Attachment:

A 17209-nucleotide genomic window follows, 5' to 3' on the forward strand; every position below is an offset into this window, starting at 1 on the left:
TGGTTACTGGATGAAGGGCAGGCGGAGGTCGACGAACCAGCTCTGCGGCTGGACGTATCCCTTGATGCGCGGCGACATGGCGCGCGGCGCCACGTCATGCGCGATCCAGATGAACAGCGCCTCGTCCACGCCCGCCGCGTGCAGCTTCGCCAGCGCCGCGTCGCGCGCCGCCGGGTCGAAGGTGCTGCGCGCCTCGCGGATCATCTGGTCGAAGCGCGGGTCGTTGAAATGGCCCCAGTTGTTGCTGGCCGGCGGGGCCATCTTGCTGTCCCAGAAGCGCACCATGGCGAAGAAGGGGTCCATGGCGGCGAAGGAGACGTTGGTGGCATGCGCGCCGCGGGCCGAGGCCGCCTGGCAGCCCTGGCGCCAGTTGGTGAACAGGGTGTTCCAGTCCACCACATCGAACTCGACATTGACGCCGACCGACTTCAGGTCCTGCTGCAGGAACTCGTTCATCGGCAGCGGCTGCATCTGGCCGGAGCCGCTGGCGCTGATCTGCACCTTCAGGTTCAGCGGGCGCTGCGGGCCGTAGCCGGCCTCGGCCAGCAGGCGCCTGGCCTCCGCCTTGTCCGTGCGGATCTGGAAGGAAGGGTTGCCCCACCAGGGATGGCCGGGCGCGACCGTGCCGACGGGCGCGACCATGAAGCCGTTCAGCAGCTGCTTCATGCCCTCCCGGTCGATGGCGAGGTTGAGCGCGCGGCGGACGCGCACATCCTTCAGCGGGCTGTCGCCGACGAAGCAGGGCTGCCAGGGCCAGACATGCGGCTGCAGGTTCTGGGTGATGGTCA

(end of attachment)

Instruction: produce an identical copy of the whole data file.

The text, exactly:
A 17209-nucleotide genomic window follows, 5' to 3' on the forward strand; every position below is an offset into this window, starting at 1 on the left:
TGGTTACTGGATGAAGGGCAGGCGGAGGTCGACGAACCAGCTCTGCGGCTGGACGTATCCCTTGATGCGCGGCGACATGGCGCGCGGCGCCACGTCATGCGCGATCCAGATGAACAGCGCCTCGTCCACGCCCGCCGCGTGCAGCTTCGCCAGCGCCGCGTCGCGCGCCGCCGGGTCGAAGGTGCTGCGCGCCTCGCGGATCATCTGGTCGAAGCGCGGGTCGTTGAAATGGCCCCAGTTGTTGCTGGCCGGCGGGGCCATCTTGCTGTCCCAGAAGCGCACCATGGCGAAGAAGGGGTCCATGGCGGCGAAGGAGACGTTGGTGGCATGCGCGCCGCGGGCCGAGGCCGCCTGGCAGCCCTGGCGCCAGTTGGTGAACAGGGTGTTCCAGTCCACCACATCGAACTCGACATTGACGCCGACCGACTTCAGGTCCTGCTGCAGGAACTCGTTCATCGGCAGCGGCTGCATCTGGCCGGAGCCGCTGGCGCTGATCTGCACCTTCAGGTTCAGCGGGCGCTGCGGGCCGTAGCCGGCCTCGGCCAGCAGGCGCCTGGCCTCCGCCTTGTCCGTGCGGATCTGGAAGGAAGGGTTGCCCCACCAGGGATGGCCGGGCGCGACCGTGCCGACGGGCGCGACCATGAAGCCGTTCAGCAGCTGCTTCATGCCCTCCCGGTCGATGGCGAGGTTGAGCGCGCGGCGGACGCGCACATCCTTCAGCGGGCTGTCGCCGACGAAGCAGGGCTGCCAGGGCCAGACATGCGGCTGCAGGTTCTGGGTGATGGTCA